Colin Smith is known as the Listener. According to Colin, we can think so much faster than we can speak that we have thoughts lined up – like ballerinas waiting to dance out over our lips. But we rarely get a chance to send more than one or two onto the scene before somebody breaks in, and the conversation goes off in their direction. Then we sit quietly thinking we had such good points to make, but the conversation has moved on to other subjects and we have no way to get them out.
Colin’s superpower is to invite more dancers to join on the scene; to allow us to present the whole ensemble. (And he not only gives us the time but also pays attention to what we say, not to how he might respond.)
I have used Colin’s insight to encourage others to journal. Until they have gotten the first ballerina onto the stage – their initial idea onto paper or into a document – the rest of the thoughts and ideas are waiting out in the wings. They are still ephemeral because somebody, the dominant part of the thought or idea, is already standing in “the door”. Taking up the space. The second and third and all the rest of the ensemble have a hard time getting access to our conscious mind until they get words attached to and describing them, and that happens in “the door”.
This image has helped more than a couple of people change their minds and start writing down thoughts.
In a post by Ali Anani on toxic behaviors on social media, I took Colin’s thought in another direction.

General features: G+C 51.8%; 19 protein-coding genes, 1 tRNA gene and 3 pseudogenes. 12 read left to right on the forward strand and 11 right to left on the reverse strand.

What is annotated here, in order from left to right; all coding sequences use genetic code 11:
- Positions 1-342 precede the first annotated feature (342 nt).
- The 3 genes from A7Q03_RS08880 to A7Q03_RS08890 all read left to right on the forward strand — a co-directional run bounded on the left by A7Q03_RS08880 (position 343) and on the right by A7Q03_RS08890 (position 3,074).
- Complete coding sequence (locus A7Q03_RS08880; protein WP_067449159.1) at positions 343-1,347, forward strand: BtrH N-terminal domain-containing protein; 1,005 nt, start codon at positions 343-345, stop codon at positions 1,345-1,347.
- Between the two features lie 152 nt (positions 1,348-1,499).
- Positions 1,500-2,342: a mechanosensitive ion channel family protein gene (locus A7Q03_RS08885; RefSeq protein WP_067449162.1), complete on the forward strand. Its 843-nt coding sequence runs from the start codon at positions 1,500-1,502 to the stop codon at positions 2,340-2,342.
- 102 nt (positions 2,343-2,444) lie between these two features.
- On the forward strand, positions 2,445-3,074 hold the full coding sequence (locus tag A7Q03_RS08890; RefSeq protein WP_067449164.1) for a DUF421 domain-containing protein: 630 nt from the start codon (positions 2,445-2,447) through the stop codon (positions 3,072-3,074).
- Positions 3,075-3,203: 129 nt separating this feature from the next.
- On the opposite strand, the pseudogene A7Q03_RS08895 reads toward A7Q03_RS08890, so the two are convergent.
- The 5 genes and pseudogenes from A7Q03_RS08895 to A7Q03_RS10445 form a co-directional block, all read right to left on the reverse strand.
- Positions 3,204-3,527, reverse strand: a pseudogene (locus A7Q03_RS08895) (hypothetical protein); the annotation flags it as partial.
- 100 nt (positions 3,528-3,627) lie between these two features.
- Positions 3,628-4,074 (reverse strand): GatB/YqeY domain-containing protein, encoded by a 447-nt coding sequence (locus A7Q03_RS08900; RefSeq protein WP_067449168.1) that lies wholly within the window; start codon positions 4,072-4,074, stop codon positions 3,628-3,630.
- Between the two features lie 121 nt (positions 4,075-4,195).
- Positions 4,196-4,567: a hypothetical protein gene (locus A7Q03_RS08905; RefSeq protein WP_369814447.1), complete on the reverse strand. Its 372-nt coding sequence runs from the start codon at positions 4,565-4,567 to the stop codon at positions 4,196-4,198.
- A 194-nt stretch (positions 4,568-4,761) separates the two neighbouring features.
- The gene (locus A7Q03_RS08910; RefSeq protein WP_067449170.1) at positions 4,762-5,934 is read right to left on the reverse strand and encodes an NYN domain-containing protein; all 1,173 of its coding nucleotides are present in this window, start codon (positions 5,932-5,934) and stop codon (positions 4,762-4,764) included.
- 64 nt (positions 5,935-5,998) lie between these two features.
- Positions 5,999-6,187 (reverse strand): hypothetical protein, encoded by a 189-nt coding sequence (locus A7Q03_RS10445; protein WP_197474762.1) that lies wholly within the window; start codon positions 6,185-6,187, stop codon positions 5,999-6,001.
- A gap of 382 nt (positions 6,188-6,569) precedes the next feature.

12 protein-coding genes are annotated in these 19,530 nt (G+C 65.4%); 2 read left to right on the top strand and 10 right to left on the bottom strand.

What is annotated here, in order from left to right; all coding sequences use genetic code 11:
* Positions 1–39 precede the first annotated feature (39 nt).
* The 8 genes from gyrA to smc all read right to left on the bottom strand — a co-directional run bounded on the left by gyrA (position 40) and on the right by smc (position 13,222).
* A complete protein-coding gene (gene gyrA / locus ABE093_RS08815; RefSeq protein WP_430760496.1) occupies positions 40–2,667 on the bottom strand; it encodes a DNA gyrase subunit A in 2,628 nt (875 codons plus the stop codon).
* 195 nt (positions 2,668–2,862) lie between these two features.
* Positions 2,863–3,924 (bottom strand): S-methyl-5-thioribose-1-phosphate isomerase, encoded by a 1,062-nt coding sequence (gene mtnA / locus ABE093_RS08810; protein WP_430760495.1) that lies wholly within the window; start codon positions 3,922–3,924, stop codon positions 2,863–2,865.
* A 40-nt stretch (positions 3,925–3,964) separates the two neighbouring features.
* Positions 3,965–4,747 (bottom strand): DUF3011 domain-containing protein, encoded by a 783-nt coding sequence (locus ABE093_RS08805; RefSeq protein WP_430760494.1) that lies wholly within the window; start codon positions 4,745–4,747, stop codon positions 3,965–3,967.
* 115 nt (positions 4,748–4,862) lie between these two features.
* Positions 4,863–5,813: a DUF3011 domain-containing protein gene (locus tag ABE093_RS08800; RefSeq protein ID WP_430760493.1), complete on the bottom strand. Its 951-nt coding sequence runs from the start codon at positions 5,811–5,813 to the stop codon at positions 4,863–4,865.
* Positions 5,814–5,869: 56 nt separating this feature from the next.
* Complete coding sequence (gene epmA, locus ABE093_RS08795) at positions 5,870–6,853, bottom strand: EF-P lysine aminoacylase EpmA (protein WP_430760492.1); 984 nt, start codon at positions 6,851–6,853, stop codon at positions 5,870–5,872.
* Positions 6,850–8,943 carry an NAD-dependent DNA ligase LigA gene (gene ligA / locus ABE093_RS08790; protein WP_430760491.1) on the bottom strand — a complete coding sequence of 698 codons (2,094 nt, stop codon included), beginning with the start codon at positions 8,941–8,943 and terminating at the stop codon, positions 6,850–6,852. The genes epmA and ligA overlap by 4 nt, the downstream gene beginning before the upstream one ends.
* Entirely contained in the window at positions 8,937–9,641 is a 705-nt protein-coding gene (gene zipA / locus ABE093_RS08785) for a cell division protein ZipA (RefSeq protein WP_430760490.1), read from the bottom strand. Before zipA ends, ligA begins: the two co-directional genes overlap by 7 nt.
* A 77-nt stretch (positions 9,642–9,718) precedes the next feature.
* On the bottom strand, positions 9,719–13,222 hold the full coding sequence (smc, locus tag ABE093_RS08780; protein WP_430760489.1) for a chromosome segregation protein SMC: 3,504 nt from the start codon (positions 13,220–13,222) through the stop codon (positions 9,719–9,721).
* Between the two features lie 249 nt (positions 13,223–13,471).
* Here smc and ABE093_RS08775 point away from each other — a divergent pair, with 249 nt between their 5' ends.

What happens when we are sitting on a piece of “constructive feedback” but haven’t given it to the person who “needs to hear it”? (Well, actually, they don’t need our thought, but we need to get rid of it.)
Something annoys us – and as emotions are the vehicle for forming memories, we have fabulous memories of people who have annoyed us. We may have forgotten why we were annoyed but the sting of annoyance sits on this relationship. Writing that angry letter – and not sending it – is one way to clear “the door”. But politely and privately asking “This is what I heard/read…. – is this what you meant?” can be a way to deliver the feedback – without calling the other person names or saying things we may later regret.
Perhaps what we heard was what the other person meant, and perhaps it was not. If it wasn’t, it was a communication glitch. That happens. If it was what the person meant, we can curiously ask how the person came to that conclusion.
But what if we don’t do anything with our feedback? What happens next time we read something from or have an interaction with this person?
We start with this feeling of annoyance. A feeling that very likely is based on a communication glitch. Because we are annoyed, we get biased against what the person brings forth in this new interaction. Reversely, if we have given the feedback, stated our curiosity, and found common ground, we assume that we once again can find common ground.
True to form, Ali Anani switched this around once more, and saw the interaction with people who previously have given us feedback not coming from good intentions. How open are we to considering their new feedback?
The unsolved conflict from the previous interaction is blocking the door for taking new feedback in – even if, coming from another person, we might have found it insightful and helpful.
Do you journal? Is anything standing in your door, blocking the way in or out?